The Lords of Salem, Rob Zombie’s latest horror film, hit theaters on April 19. See what the critics had to say.
Rob Zombie (born Rob Straker) is one of those guys you’ve probably heard of if you’re into hard rock and horror films, and for good reason. He’s rather accomplished at both. Originally starting out, he was in one of the hardest bands the radio would play, White Zombie. He was known for going onstage in full makeup as “the Zombie”, and the image sold Halloween costumes galore. After remaking “(I’m Your) Boogieman” for The Crow: City of Angels, he decided to direct the next film in the series, and from then on, he was both a musician and a film maker.
The Lords of Salem is about a radio DJ (Sheri Moon Zombie) who receives a gift from the “Lords” containing a record. The music on the record contains sounds that trigger memories of a violent past and she begins to wonder if the “Lords” are back to take revenge in the Massachusetts town.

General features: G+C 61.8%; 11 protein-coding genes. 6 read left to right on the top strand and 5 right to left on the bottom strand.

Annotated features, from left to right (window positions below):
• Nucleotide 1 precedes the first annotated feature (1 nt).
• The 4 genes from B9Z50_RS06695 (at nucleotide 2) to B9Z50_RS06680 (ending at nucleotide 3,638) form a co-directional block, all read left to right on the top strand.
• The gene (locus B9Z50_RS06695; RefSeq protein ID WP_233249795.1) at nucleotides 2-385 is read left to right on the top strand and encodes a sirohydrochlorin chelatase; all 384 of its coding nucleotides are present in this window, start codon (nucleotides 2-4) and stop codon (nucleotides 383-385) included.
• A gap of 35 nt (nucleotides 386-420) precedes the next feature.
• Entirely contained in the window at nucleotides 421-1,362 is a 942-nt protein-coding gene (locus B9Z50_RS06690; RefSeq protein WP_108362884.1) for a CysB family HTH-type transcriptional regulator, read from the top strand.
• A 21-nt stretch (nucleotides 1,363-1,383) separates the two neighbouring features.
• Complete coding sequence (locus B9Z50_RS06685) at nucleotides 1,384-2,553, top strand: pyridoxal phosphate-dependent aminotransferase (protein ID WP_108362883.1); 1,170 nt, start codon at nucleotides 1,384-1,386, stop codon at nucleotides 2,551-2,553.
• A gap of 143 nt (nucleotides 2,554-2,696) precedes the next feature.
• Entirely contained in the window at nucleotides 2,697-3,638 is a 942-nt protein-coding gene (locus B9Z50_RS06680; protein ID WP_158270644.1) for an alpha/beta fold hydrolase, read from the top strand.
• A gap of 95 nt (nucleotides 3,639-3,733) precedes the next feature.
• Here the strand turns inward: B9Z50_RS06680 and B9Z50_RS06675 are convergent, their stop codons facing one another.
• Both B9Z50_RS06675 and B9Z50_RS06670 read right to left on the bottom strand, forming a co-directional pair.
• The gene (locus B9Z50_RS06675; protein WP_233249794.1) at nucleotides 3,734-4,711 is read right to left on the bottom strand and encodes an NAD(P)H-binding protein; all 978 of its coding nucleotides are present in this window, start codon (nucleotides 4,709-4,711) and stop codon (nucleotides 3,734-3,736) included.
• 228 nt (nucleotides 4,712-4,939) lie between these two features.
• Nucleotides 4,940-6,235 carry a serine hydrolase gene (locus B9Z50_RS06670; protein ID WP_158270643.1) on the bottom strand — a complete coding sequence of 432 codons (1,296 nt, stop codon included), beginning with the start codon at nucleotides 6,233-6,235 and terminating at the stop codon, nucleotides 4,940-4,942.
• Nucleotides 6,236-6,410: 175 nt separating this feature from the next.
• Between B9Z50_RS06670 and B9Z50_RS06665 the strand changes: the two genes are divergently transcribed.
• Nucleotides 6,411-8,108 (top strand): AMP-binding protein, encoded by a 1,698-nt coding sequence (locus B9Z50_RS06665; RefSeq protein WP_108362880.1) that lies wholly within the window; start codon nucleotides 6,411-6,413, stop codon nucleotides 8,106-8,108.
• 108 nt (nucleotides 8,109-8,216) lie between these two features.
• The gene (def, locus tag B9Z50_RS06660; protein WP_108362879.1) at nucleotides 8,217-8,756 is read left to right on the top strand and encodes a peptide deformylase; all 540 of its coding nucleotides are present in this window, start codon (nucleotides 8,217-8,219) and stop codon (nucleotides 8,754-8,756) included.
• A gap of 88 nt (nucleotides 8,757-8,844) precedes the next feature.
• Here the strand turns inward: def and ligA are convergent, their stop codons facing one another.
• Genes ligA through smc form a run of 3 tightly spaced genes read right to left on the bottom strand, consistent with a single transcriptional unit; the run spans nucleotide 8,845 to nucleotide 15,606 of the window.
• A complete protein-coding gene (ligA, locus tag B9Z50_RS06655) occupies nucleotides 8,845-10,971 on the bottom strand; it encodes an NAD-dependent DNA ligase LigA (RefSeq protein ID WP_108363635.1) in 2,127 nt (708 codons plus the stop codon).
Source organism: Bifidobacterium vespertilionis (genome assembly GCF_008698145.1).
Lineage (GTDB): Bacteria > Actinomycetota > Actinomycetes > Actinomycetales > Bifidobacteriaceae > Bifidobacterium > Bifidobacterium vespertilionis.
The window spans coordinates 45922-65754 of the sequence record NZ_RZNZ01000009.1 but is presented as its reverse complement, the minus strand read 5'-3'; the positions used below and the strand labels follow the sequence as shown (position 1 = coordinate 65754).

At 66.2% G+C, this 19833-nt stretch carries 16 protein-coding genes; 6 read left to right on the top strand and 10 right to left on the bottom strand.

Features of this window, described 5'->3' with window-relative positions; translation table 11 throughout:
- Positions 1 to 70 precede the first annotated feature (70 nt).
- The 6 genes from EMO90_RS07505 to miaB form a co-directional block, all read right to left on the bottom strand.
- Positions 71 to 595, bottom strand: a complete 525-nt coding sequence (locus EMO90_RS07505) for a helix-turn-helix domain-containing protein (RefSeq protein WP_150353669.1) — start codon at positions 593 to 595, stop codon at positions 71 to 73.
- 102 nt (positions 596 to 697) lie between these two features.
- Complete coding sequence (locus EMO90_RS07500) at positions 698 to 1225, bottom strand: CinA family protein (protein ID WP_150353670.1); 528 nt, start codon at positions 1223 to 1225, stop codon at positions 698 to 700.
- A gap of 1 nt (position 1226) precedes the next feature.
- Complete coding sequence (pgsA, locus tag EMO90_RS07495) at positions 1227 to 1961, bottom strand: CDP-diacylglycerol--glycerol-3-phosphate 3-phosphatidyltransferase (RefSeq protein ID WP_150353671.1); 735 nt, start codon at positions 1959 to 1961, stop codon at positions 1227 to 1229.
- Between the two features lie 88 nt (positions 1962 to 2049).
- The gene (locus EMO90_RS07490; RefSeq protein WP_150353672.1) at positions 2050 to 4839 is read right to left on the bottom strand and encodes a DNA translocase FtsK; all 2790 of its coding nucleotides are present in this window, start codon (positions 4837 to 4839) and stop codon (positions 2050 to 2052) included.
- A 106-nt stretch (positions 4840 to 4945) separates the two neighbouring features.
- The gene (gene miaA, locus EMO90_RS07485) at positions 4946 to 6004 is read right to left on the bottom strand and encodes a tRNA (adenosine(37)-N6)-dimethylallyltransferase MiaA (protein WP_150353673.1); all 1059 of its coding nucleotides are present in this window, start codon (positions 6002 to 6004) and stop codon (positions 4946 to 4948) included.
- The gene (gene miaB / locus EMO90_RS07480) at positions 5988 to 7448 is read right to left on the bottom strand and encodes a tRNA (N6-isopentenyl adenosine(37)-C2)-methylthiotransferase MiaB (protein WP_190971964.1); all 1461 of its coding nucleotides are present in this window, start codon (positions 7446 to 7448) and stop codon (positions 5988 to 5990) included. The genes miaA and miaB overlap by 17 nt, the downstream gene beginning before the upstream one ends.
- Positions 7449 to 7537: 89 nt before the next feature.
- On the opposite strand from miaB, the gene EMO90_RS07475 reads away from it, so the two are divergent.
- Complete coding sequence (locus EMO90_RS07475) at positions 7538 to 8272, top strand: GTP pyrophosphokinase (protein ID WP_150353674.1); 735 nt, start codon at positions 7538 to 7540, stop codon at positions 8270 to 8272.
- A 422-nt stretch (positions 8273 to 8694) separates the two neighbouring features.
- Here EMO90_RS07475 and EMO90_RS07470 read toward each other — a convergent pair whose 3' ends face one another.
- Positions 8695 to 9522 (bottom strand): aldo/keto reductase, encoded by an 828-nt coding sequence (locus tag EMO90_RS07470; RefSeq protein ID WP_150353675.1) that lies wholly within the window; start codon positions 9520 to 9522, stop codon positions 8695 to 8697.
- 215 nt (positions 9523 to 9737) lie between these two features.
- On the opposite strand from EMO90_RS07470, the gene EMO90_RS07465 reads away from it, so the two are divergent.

Rob Zombie shows us with The Lords of Salem that what really scares us is not the jolts; it’s unforgettable imagery. He provides an aural-visual experience that rattles the nerves and sits in the back of your mind, much like The Shining. Where other films elicit a shock that might unnerve you for the moment, Rob Zombie’s scares are more on the unconscious level. His scares are most likely to give you the chills and occasional nightmares.
The Lords of Salem could be said to have a taunting nature toward those who say music can be evil. Like Rob Zombie and Ozzy Osbourne and so many other rock stars that have elicited lectures from pulpits, this film seems to confirm it. Rob Zombie delves into what can be evil in music, and uses the movie’s overall feel to convey a mind possibly torn by what it’s hearing.
Even Rob Zombie‘s own music tends to use audio queues driven from old movies as backdrops to add a creepy quality, so he knows what he’s doing after years of practice. The music the woman hears in The Lords of Salem seems to spark images naked old witches, demonic tentacled creatures, a defeathered and dancing turkey, a randy priest and some innovative torture, making her wonder if she’s slowly going mad.
What do you think of The Lords of Salem?